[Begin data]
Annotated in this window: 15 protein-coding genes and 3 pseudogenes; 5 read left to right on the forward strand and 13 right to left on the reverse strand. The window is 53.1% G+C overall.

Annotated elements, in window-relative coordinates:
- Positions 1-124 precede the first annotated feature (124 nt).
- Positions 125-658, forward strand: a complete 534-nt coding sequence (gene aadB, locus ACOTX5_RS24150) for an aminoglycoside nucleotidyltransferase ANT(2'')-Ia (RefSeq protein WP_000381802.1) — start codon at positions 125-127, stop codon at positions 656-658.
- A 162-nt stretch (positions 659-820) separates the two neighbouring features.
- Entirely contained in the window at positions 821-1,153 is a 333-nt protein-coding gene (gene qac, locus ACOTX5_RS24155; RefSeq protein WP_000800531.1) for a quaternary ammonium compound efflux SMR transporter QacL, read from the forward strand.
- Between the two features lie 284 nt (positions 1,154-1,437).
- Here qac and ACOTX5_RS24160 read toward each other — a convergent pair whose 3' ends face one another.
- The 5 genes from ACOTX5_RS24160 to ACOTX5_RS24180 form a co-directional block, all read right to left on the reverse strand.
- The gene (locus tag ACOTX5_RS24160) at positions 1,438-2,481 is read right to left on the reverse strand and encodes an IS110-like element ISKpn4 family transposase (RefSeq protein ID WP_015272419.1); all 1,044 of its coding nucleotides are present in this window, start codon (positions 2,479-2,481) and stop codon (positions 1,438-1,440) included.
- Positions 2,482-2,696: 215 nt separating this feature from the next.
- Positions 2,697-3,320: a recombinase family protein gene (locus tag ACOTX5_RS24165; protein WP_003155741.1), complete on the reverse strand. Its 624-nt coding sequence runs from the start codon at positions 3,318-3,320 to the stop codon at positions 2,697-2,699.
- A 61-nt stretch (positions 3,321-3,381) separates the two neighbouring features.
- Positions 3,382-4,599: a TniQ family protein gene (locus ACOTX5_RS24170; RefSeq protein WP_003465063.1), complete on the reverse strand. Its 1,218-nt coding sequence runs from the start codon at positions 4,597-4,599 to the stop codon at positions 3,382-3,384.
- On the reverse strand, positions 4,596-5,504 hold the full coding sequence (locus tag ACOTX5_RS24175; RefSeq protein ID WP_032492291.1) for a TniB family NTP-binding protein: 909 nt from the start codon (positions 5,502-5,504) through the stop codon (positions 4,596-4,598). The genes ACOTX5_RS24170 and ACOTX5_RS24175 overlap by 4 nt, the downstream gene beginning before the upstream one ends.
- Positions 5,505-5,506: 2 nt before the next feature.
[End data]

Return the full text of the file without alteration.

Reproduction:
Annotated in this window: 15 protein-coding genes and 3 pseudogenes; 5 read left to right on the forward strand and 13 right to left on the reverse strand. The window is 53.1% G+C overall.

Annotated elements, in window-relative coordinates:
- Positions 1-124 precede the first annotated feature (124 nt).
- Positions 125-658, forward strand: a complete 534-nt coding sequence (gene aadB, locus ACOTX5_RS24150) for an aminoglycoside nucleotidyltransferase ANT(2'')-Ia (RefSeq protein WP_000381802.1) — start codon at positions 125-127, stop codon at positions 656-658.
- A 162-nt stretch (positions 659-820) separates the two neighbouring features.
- Entirely contained in the window at positions 821-1,153 is a 333-nt protein-coding gene (gene qac, locus ACOTX5_RS24155; RefSeq protein WP_000800531.1) for a quaternary ammonium compound efflux SMR transporter QacL, read from the forward strand.
- Between the two features lie 284 nt (positions 1,154-1,437).
- Here qac and ACOTX5_RS24160 read toward each other — a convergent pair whose 3' ends face one another.
- The 5 genes from ACOTX5_RS24160 to ACOTX5_RS24180 form a co-directional block, all read right to left on the reverse strand.
- The gene (locus tag ACOTX5_RS24160) at positions 1,438-2,481 is read right to left on the reverse strand and encodes an IS110-like element ISKpn4 family transposase (RefSeq protein ID WP_015272419.1); all 1,044 of its coding nucleotides are present in this window, start codon (positions 2,479-2,481) and stop codon (positions 1,438-1,440) included.
- Positions 2,482-2,696: 215 nt separating this feature from the next.
- Positions 2,697-3,320: a recombinase family protein gene (locus tag ACOTX5_RS24165; protein WP_003155741.1), complete on the reverse strand. Its 624-nt coding sequence runs from the start codon at positions 3,318-3,320 to the stop codon at positions 2,697-2,699.
- A 61-nt stretch (positions 3,321-3,381) separates the two neighbouring features.
- Positions 3,382-4,599: a TniQ family protein gene (locus ACOTX5_RS24170; RefSeq protein WP_003465063.1), complete on the reverse strand. Its 1,218-nt coding sequence runs from the start codon at positions 4,597-4,599 to the stop codon at positions 3,382-3,384.
- On the reverse strand, positions 4,596-5,504 hold the full coding sequence (locus tag ACOTX5_RS24175; RefSeq protein ID WP_032492291.1) for a TniB family NTP-binding protein: 909 nt from the start codon (positions 5,502-5,504) through the stop codon (positions 4,596-4,598). The genes ACOTX5_RS24170 and ACOTX5_RS24175 overlap by 4 nt, the downstream gene beginning before the upstream one ends.
- Positions 5,505-5,506: 2 nt before the next feature.